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This bowl is an example of a type of ceramic known simply as Mississippi Plain Ware. Evidence for Mississippi Plain Ware first appears in the Early Mississippi period (ca. 1000 - 1200 CE) and it is found throughout the Mississippi Valley. This type of ceramic is characterized by a coarse shell-temper paste, tends to be grey / buff / reddish in color, and often has smoothed - but not polished - interior and exterior surfaces. The lack of polishing often leaves the vessel with a roughened appearance. Bowls such as this one, with its simple curved sides, medium depth and slightly rounded bottom, represent the second most frequently found vessel shape among Mississippian Plain Ware (jars being the most common vessel form). The treatment to the rim, however, is somewhat less common: this pattern of evenly-spaced, almost piecrust-like crimping appears to have occurred almost exclusively in the southern regions of the Mississippi Valley.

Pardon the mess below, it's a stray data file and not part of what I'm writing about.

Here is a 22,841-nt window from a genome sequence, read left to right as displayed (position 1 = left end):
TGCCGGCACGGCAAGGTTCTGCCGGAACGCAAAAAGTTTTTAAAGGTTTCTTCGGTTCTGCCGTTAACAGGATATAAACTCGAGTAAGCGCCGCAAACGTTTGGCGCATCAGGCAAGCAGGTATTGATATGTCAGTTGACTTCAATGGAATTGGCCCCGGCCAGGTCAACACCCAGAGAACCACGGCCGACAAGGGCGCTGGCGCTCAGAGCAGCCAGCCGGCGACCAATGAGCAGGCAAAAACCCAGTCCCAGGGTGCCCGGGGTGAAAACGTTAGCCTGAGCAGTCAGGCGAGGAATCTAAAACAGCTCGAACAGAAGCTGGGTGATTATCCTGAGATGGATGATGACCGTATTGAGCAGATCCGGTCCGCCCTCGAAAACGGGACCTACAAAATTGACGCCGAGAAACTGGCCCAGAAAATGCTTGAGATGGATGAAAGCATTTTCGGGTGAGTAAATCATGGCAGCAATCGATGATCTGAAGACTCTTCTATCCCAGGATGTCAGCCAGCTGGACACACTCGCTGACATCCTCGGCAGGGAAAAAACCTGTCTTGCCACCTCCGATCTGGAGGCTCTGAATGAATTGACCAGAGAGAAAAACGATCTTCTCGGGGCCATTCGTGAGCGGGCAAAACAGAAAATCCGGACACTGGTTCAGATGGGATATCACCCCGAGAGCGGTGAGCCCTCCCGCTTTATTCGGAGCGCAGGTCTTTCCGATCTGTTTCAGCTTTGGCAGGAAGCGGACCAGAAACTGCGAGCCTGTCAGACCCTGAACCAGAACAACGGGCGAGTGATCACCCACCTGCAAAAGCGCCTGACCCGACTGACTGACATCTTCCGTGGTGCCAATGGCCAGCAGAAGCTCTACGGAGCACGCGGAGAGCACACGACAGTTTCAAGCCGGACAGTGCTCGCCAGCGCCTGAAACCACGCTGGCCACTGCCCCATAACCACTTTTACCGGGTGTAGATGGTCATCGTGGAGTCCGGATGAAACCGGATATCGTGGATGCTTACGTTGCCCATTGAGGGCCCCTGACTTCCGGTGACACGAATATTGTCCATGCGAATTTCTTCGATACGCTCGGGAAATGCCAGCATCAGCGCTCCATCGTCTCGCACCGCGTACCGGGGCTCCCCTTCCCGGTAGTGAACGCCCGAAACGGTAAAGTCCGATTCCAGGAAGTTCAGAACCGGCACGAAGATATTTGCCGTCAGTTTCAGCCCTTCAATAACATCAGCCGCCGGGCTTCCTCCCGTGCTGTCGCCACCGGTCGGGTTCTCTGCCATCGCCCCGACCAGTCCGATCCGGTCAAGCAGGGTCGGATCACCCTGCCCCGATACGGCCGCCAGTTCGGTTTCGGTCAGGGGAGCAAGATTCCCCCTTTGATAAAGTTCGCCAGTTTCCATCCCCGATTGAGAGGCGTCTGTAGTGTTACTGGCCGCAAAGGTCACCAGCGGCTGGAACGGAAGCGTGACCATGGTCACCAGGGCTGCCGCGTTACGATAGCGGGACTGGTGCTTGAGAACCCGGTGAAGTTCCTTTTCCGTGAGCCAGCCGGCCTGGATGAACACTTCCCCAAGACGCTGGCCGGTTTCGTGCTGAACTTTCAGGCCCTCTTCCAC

1000- 1200


Pottery; Bowl; Plain Ware Bowl; Mississippian